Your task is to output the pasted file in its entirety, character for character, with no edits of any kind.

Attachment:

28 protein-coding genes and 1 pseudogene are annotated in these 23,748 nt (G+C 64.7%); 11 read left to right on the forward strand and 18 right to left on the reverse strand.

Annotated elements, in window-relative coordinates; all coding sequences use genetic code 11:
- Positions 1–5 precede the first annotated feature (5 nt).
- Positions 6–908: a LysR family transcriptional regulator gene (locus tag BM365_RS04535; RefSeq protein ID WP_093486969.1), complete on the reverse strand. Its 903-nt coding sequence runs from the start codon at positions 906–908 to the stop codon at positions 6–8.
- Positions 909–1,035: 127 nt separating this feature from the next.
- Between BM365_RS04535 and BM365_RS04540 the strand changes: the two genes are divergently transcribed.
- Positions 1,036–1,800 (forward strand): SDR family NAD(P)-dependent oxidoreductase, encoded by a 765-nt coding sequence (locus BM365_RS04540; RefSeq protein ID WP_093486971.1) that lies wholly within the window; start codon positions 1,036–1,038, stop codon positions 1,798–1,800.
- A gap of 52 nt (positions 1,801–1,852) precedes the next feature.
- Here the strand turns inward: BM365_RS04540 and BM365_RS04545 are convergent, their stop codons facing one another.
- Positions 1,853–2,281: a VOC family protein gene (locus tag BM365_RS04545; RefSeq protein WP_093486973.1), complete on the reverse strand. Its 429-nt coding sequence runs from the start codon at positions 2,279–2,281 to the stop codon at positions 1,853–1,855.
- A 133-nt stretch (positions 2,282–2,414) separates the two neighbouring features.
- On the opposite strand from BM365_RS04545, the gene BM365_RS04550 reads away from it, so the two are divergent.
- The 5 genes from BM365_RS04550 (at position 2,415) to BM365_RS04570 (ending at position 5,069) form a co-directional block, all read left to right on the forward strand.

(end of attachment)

28 protein-coding genes and 1 pseudogene are annotated in these 23,748 nt (G+C 64.7%); 11 read left to right on the forward strand and 18 right to left on the reverse strand.

Annotated elements, in window-relative coordinates; all coding sequences use genetic code 11:
- Positions 1–5 precede the first annotated feature (5 nt).
- Positions 6–908: a LysR family transcriptional regulator gene (locus tag BM365_RS04535; RefSeq protein ID WP_093486969.1), complete on the reverse strand. Its 903-nt coding sequence runs from the start codon at positions 906–908 to the stop codon at positions 6–8.
- Positions 909–1,035: 127 nt separating this feature from the next.
- Between BM365_RS04535 and BM365_RS04540 the strand changes: the two genes are divergently transcribed.
- Positions 1,036–1,800 (forward strand): SDR family NAD(P)-dependent oxidoreductase, encoded by a 765-nt coding sequence (locus BM365_RS04540; RefSeq protein ID WP_093486971.1) that lies wholly within the window; start codon positions 1,036–1,038, stop codon positions 1,798–1,800.
- A gap of 52 nt (positions 1,801–1,852) precedes the next feature.
- Here the strand turns inward: BM365_RS04540 and BM365_RS04545 are convergent, their stop codons facing one another.
- Positions 1,853–2,281: a VOC family protein gene (locus tag BM365_RS04545; RefSeq protein WP_093486973.1), complete on the reverse strand. Its 429-nt coding sequence runs from the start codon at positions 2,279–2,281 to the stop codon at positions 1,853–1,855.
- A 133-nt stretch (positions 2,282–2,414) separates the two neighbouring features.
- On the opposite strand from BM365_RS04545, the gene BM365_RS04550 reads away from it, so the two are divergent.
- The 5 genes from BM365_RS04550 (at position 2,415) to BM365_RS04570 (ending at position 5,069) form a co-directional block, all read left to right on the forward strand.